August 4, 2013 by dracs
Ach, there be nothing quite like the highlands of Scotland. The clean air, the heather under foot, the short Australian in face paint pretending to be William Wallace, and of course the clans fighting for supremacy. Now it is time to grab your bagpipes and claymore in Queen Games’ board game Highland Clans.
The board game revolves around the romanticised image of Highland Clans which you might expect to find in a book by Walter Scott.
3 – 5 players each take control of one of the main Scottish highland clans (in my experience there is inevitably more of a contest over who gets to be clan MacLeod, but in the end there can be only one). They then try to score points by building up their courts and property, while sabotaging their rivals through raids.
A game will usually last about 7 rounds, with each player getting one turn each round. The turn order changes at the beginning of each round. In their turn a player gets to draw 6 coloured markers from an opaque bag. These represent the various resources their clan has to spend, with red cubes being cattle, blue cubes being bagpipers, yellow cubes being warriors and green cubes being priests. These markers can be combined and placed in different areas of the clan’s board to represent different additions to the clan’s property.
Below are a few examples:
A single blue cube placed in the court section of the board represents a bagpiper.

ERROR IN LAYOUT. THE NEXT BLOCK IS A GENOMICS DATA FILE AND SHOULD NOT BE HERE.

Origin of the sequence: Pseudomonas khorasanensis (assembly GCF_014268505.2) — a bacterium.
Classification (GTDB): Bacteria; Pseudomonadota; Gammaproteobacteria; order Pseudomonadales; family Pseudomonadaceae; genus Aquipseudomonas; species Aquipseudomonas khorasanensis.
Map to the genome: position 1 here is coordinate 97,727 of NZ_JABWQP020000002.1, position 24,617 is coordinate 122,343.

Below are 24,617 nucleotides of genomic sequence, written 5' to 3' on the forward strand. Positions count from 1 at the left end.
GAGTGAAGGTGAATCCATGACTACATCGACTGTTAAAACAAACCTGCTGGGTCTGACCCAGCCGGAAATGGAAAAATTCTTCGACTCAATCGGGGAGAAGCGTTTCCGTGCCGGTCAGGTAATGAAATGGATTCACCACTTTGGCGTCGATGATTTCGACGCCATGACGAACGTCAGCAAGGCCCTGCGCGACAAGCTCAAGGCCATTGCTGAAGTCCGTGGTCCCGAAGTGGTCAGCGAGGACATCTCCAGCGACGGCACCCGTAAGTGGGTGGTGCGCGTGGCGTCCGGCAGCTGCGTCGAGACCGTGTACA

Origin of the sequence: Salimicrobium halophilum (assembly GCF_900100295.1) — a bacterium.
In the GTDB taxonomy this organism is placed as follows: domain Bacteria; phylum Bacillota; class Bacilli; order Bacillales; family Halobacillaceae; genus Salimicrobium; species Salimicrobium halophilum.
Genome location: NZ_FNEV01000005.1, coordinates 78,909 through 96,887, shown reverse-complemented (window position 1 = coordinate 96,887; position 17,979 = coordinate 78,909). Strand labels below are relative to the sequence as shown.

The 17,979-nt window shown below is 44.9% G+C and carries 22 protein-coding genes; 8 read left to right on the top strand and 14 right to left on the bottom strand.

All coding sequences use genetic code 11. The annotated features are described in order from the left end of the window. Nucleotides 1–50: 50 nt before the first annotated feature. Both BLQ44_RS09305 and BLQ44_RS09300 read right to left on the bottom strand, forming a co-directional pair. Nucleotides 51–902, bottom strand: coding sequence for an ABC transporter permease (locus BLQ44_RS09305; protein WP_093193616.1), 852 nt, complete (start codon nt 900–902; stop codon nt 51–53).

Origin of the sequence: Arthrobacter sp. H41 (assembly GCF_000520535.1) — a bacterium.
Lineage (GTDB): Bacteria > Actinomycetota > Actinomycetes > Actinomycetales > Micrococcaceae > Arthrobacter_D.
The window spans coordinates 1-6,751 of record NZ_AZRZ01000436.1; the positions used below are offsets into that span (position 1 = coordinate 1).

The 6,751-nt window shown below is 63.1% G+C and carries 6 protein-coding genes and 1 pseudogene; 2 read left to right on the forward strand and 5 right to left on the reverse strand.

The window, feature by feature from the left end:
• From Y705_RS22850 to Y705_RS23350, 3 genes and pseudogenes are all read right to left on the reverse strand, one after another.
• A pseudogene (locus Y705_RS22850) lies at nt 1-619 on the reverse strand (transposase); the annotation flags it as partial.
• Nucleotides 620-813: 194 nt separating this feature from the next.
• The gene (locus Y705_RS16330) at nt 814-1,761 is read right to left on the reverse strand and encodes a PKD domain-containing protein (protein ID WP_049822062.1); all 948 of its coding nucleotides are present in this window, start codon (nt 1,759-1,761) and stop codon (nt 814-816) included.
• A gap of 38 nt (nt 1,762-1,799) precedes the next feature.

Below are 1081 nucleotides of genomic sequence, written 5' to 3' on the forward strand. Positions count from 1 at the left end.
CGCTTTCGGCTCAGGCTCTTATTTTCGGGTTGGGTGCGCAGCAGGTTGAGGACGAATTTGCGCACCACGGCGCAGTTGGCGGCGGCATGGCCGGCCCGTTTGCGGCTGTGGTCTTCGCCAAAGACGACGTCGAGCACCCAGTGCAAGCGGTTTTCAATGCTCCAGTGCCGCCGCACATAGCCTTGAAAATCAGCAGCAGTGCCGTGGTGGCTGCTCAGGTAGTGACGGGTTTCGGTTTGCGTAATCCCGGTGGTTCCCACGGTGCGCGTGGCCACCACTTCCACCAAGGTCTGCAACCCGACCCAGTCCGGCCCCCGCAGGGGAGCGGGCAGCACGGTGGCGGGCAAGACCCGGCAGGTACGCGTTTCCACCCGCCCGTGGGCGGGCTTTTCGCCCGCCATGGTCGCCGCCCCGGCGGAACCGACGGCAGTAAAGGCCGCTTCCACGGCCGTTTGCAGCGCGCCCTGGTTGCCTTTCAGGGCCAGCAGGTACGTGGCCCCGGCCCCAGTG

Two blue cubes placed on a plot of land (an estate) means the clan owns a castle.
A combination of one yellow and one red, or one yellow and two green, allows the player to buy a new estate.
Players can only perform two such actions in their turn and may only spend a maximum of four markers. Any unspent markers are returned to the bag.
The player then has the opportunity to try and raid their opponents. This is done through the use of numbered cards.
Each player has a hand of 4 cards, each marked with a numerical value. The attacking and defending player each place one card face down. They may then choose to place one of their bagpipers from their court on the card to raise its value by one. The cards are then flipped and the player with the highest value card is the winner. This is performed 3 times, with the player who gets the most wins succeeding.
Raiding can be quite a risky move. Should the attacking player succeed they will be rewarded with a point and the chance to either burn down their rival’s buildings or steal their cattle. However, should they fail than they will instead losing a point while the successful defender gains two, as well as the right to lift their kilts and taunt their humiliated aggressor.
At the end of the round each player counts up the points value of the markers they own, namely those in their courts and those on their estates. Extra points are given to those with more of a specific colour marker, as well as other bonuses to help their clan rise to prominence.
Highland Clans is a game which I have seen knocking around in local shops for a while now and, while never at the top of my gaming list, has been one I have wanted to try out because, well because this…
I may have been born in Kent (about as far south as you can get in Britain), but I have a highlander’s soul damn it!